A Coronavirus Challenge Trial Is an Ethical Imperative

Before those conversations, I tentatively thought that allowing human challenge trials could be ethically justified in the present pandemic. Now I think that allowing that approach is an ethical imperative.

Josh Morrison lives in Brooklyn, New York, where he leads Waitlist Zero, a nonprofit that tries to make donating a kidney easier. He was feeling depressed and scared as COVID-19 spread to the United States, slowing the normal work of his organization and hitting his city especially hard. Then a friend sent him the proposal that would appear in The Journal of Infectious Diseases.

“It seemed like something I would want to do, were I eligible,” he told me. In 2011, when he was a corporate lawyer, he donated a kidney, accepting a small risk of death to save a life. An early vaccine for COVID-19 could save tens of thousands of lives.

Morrison launched the COVID Challenge, “a hub for people to volunteer and to advocate for safe and rapid vaccine development.” Anyone willing to volunteer for a human challenge trial can add their name to a list that can be winnowed as appropriate and handed over to interested vaccine researchers.

Roughly 1,550 people have already signed up. And Morrison hopes that their eagerness will be taken seriously by government officials, ethicists, and scientists.

“It is not a riskless thing,” Morrison said, “but neither is kidney donation. And each year, thousands in the U.S. and tens of thousands in the world do that … If you think this will move a vaccine forward by even a day and save thousands of lives, the ratio of volunteer lives lost to lives saved would be thousands to one. Any life lost is tragic, but that’s worth doing as a society if you have volunteers who know the risk.”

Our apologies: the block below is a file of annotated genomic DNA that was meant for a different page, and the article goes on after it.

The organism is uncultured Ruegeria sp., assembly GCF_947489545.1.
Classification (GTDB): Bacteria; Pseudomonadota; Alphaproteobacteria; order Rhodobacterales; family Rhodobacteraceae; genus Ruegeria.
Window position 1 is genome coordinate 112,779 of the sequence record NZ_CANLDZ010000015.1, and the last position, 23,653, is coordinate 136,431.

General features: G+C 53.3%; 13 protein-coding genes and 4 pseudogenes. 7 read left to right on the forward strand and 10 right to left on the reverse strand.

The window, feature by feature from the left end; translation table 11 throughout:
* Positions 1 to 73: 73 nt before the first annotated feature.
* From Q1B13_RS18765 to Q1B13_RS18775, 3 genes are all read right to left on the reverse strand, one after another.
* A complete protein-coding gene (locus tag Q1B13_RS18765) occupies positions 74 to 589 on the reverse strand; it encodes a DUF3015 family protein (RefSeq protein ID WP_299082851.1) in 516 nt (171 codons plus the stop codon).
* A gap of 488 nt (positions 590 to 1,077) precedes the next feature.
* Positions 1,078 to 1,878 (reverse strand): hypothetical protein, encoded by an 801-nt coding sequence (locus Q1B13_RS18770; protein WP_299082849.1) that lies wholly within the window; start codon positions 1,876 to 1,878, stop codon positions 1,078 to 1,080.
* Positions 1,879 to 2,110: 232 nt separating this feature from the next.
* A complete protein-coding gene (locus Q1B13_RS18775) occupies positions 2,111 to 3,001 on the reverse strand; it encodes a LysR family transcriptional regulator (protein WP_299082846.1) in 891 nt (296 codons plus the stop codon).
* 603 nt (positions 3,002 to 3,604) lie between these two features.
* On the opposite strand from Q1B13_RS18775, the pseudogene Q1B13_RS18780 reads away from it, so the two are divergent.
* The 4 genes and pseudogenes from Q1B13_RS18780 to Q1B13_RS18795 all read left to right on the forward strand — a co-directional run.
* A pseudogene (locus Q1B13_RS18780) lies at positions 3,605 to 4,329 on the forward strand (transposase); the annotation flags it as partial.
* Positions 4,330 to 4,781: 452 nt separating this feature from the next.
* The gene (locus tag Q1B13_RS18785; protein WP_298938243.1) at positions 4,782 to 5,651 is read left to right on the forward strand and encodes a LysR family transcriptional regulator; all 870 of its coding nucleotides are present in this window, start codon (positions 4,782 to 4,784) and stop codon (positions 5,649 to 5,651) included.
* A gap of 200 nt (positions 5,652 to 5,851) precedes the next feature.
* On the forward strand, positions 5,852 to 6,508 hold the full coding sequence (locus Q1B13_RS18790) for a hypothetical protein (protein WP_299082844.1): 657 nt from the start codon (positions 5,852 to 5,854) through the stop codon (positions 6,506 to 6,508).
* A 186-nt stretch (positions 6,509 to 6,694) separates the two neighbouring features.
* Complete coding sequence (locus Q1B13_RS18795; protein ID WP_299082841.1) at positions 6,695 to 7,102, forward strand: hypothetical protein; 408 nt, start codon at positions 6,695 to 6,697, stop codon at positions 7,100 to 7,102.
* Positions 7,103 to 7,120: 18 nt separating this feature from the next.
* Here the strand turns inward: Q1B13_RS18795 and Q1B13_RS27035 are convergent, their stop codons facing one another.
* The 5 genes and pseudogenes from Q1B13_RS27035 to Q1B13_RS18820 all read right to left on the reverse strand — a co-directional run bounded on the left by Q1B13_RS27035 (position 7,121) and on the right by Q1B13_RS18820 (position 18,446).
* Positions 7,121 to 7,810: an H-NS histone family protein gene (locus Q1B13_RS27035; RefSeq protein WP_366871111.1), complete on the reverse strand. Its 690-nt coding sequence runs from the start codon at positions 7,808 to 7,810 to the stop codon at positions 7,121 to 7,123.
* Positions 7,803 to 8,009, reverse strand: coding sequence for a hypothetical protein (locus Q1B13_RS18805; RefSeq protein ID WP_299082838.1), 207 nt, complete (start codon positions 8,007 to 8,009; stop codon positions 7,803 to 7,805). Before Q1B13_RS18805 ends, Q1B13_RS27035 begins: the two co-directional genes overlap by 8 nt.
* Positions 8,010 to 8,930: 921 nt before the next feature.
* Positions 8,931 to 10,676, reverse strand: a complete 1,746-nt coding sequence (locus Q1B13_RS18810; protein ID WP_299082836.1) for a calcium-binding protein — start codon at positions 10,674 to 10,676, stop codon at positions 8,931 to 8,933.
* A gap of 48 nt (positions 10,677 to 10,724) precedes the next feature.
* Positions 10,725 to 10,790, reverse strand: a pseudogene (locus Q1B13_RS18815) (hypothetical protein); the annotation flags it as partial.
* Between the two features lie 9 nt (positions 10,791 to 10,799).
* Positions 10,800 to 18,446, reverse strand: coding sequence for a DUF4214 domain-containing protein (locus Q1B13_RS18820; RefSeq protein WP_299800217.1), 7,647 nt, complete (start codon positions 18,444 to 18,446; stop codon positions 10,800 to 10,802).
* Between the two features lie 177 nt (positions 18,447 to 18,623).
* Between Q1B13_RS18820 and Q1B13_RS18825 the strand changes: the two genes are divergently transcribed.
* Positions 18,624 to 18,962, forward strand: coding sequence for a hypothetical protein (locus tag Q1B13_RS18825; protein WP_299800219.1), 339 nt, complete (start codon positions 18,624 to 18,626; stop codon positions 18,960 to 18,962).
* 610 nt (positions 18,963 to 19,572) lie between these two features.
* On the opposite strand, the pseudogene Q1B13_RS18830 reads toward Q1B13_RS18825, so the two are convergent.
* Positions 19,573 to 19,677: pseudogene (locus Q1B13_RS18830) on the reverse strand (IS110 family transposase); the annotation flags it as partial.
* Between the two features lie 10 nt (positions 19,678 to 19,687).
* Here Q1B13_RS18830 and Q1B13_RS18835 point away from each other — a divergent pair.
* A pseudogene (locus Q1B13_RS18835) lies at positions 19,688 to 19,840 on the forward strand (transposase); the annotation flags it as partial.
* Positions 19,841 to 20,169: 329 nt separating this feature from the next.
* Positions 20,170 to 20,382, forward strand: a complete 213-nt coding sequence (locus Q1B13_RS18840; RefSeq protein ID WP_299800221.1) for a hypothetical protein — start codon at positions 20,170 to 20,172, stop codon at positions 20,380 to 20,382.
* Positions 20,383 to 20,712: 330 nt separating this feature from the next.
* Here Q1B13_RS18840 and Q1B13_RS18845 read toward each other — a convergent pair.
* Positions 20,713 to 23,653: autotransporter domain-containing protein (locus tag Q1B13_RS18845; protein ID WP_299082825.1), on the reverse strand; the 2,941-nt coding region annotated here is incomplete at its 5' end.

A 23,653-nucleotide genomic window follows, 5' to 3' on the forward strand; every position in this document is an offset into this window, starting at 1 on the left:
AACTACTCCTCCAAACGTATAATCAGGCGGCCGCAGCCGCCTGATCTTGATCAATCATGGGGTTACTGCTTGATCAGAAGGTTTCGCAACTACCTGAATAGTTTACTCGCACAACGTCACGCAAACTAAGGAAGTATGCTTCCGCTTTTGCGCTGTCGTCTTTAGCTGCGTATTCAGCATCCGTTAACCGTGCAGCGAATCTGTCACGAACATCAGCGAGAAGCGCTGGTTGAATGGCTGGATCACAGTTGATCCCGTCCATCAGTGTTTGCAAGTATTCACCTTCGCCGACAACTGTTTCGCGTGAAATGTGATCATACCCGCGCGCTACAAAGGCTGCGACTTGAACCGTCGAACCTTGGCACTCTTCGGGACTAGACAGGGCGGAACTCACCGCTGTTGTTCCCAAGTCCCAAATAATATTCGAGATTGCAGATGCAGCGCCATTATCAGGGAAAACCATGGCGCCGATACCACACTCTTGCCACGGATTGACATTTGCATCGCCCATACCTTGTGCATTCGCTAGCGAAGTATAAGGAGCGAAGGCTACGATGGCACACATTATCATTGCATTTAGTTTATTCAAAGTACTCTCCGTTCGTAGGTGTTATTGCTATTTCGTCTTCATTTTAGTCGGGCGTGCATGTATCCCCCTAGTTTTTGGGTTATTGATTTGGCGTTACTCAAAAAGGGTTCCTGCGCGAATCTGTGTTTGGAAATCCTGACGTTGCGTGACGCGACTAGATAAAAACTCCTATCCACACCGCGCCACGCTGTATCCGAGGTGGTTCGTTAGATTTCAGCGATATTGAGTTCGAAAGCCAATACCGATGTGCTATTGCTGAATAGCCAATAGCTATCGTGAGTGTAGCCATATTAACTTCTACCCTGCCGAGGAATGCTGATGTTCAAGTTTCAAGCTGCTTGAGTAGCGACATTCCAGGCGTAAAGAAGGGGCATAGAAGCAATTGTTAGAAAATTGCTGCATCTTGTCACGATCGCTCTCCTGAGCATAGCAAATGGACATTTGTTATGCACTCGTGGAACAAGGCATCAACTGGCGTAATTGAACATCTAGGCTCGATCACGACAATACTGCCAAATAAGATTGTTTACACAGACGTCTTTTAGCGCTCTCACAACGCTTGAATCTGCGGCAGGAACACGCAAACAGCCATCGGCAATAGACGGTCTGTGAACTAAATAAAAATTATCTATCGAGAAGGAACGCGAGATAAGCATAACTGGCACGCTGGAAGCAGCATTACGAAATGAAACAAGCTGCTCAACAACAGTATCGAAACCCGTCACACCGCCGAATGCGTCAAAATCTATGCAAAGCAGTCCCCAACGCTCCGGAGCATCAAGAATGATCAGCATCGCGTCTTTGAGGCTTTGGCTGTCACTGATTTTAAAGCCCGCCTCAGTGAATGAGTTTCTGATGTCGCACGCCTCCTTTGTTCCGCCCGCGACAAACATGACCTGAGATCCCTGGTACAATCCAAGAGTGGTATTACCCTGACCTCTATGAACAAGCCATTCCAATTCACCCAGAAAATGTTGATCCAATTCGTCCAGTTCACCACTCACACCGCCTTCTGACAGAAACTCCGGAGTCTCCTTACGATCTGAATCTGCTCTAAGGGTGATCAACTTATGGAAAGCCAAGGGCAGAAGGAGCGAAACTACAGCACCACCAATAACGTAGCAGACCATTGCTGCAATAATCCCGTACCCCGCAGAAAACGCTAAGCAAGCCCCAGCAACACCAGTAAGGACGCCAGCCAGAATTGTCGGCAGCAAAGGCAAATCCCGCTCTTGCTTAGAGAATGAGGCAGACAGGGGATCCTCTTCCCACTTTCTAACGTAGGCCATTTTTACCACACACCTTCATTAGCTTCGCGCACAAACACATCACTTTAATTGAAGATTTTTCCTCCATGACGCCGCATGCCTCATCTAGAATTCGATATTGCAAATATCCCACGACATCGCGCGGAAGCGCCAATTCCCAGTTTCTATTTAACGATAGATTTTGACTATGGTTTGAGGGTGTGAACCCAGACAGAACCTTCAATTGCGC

Gavriel Kleinwaks is 23 and pursuing a graduate degree in mechanical engineering at the University of Colorado at Boulder. As an undergraduate at a small liberal-arts college, she had friends in the effective-altruism movement, and she still reads articles written by its public intellectuals. That’s how she found out about the COVID Challenge. And while researching human challenge trials, she discovered that Jonas Salk, her scientific hero for his work on the polio vaccine and his refusal to patent it, gave the vaccine to himself and his family before asking the public to take it.

Participating in the development of a vaccine, even in a small way, struck her as cool. And she explained to me that the religious tradition in which she was raised, Judaism, ingrained in her the notion that “for anyone who saves one life, it is as if they had saved a whole world.” Many try to save lives by donating time or money, neither of which she has done. “I am lucky in a lot of other ways, including good health,” she said. “I’m young. I don’t get sick a lot. This seems like a way that I can share some of that luck. I empathize with other people. The pain of losing someone you care about is the same no matter who you are. Anything to reduce that amount of pain is something I should try to do.”

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